Subject: Re: (More) Cool sounds from outer space!
From: Michael Gogins (firstname.lastname@example.org)
Date: Mon Aug 01 2005 - 09:45:24 EDT
What a wonderful can of worms.
The definition of art depends upon one's theology, politics, and probably even one's brand of metamathematics or computer science. That much I think we can agree on! But I think there are other things we can agree on.
I think another thing we can all agree on, is that every human society known to us has made and used art. So, I think it's fair to say one can't be fully human without it.
Another thing that's pretty clear, is that there is no art without an art object, a physical phenomenon, even if it is as fleeting and evanescent as a mime at midnight or a string quartet behind a curtain or conceptual art carried in a pamphlet or on a whisper. No mind-to-mind transmission or private experience in art. It is physically transmitted.
Another thing beyond dispute is that art is not science, politics, or engineering. It does not make other things happen, at least not directly. You can't use it to study physics or get elected.
Another indisputable fact about art is that, for those with some exposure or connoisseurship, some art is far, far better than other art and one quality of the best art is a compelling power, an ability to pull you in and make you pay attention, to surprise you and almost possess you, to keep you humming the tune or re-telling the story or making your clothes a certain way.
Also another thing about art that's beyond dispute, some of it far outlasts its makers and even its culture and era of making and goes on to compel audiences far away from and long after it was made. So much so, that it contributes to forming later cultures at a fundamental level.
Another fact is that art is integrated into religious ritual in every last religion, and art is used to explicitly illustrate or convey religion. And art seems to do a better job at this than at conveying physics (with a minor nod towards science fiction literature).
Anyone want to dispute these things? I think they go a long way towards showing what art is.
From: bill thompson <email@example.com>
Sent: Aug 1, 2005 5:46 AM
Subject: Re: (More) Cool sounds from outer space!
i think we need to be careful relying on a dictionary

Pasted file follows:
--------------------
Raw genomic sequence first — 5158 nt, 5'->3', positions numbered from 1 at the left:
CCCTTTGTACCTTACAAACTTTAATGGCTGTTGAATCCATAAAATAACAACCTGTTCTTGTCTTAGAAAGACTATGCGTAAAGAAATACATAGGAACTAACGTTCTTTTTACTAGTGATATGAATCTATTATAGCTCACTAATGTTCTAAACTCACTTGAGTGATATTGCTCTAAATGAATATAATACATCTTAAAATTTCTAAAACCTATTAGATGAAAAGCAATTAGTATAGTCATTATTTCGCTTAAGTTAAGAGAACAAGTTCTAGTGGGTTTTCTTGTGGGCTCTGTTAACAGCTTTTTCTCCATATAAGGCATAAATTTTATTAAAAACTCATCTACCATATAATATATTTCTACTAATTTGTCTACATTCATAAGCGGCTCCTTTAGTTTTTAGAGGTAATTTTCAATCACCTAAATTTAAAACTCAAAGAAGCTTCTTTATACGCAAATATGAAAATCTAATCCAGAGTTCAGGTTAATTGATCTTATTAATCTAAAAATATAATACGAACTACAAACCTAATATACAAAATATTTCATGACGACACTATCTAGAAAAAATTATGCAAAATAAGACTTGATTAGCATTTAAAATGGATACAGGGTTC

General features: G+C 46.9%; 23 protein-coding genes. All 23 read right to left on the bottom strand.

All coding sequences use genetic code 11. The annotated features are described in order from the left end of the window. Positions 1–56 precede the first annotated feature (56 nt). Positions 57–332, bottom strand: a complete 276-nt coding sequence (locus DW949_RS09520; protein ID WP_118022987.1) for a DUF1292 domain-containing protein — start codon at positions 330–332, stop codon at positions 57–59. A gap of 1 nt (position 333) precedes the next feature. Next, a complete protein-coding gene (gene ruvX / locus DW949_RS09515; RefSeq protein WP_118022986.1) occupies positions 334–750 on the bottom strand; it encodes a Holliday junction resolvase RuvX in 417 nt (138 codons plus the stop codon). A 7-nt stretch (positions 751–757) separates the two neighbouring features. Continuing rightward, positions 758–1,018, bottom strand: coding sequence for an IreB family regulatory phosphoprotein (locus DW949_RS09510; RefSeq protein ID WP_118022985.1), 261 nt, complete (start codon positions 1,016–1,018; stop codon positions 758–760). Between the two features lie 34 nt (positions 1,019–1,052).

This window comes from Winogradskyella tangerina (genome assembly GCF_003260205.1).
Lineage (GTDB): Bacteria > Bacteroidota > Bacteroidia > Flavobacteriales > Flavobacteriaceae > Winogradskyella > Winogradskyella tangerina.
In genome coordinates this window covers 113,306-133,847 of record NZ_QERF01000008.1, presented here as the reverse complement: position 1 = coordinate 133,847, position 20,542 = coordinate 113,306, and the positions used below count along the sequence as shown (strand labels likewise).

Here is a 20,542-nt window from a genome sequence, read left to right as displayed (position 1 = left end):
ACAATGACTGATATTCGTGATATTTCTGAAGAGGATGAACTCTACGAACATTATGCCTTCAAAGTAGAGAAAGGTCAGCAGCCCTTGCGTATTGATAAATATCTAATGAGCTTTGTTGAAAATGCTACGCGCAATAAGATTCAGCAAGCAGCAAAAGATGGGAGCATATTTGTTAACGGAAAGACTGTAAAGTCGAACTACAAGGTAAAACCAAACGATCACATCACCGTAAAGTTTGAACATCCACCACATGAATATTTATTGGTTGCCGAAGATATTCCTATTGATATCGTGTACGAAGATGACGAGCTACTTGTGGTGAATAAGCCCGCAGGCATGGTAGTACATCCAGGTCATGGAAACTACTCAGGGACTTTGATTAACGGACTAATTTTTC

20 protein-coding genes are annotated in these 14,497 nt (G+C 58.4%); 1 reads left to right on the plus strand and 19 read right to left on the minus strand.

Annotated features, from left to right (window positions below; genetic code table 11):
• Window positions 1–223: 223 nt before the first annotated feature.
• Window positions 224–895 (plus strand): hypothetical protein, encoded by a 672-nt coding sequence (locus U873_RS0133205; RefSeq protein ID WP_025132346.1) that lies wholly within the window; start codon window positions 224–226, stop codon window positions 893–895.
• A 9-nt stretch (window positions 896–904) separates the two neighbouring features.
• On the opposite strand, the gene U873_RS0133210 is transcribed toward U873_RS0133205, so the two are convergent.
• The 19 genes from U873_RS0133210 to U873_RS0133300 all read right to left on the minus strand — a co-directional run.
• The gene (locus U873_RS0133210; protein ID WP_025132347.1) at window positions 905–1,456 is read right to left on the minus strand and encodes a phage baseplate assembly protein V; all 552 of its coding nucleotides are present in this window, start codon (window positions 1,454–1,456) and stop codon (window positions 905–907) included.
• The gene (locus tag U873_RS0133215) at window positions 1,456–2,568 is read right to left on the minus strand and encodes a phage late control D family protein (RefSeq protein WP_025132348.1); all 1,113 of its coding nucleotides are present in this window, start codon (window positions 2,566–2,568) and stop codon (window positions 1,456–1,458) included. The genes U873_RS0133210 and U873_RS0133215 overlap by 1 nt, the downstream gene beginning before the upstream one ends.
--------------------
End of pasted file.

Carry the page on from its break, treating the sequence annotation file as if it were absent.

to define what art is. i'm not being an ass, but this
year i've been reading book after book on aesthetics
and if there's anything that's consistent, it's that
no 'definition' seems to be able to 'define' what art
is consistently (at least not from book to book,
author to author, or time period to time
period...perhaps that's the strength of art?...)
for me, it's better to talk about an 'aesthetic
experience' rather then trying to define art...then we
don't have to worry about if 'i' am communicating
'something' via 'art' too you...of if it's
'intentional' 'creative' or whatever...the focus moves
more to the experiencer, which is really where 'art'
occurs...it's not in the thing...it's in the
i happen to be able to have that experience listening
to beethoven (not so much mozart though) as well as
listening to buildings in the wind, found cassettes,
and cicadas at night. i honestly feel sad for people
(this isn't directed specifically at you) that
can't/don't have those experiences...they miss out on
SO MUCH BEAUTY for whatever reasons....because they're
not supposed to? or it's not valid? they feel silly? i
for me, what i do know, is i don't care if it's 'art'
(or music, or sound art, or whatever)...i care about
what it sounds like, how i experience it.
words are tools, good ones! useful. but they're not
the thing in itself...point to the moon all you want,
just stop looking at my finger :)
--- "Jan L." <firstname.lastname@example.org> wrote:
> If words mean something it makes discussion easier.
> Otherwise we can
> go back to grunting (which would be an interesting
> exercise ;=))
> Much as I dearly love the soundscape in the woods
> here - it is really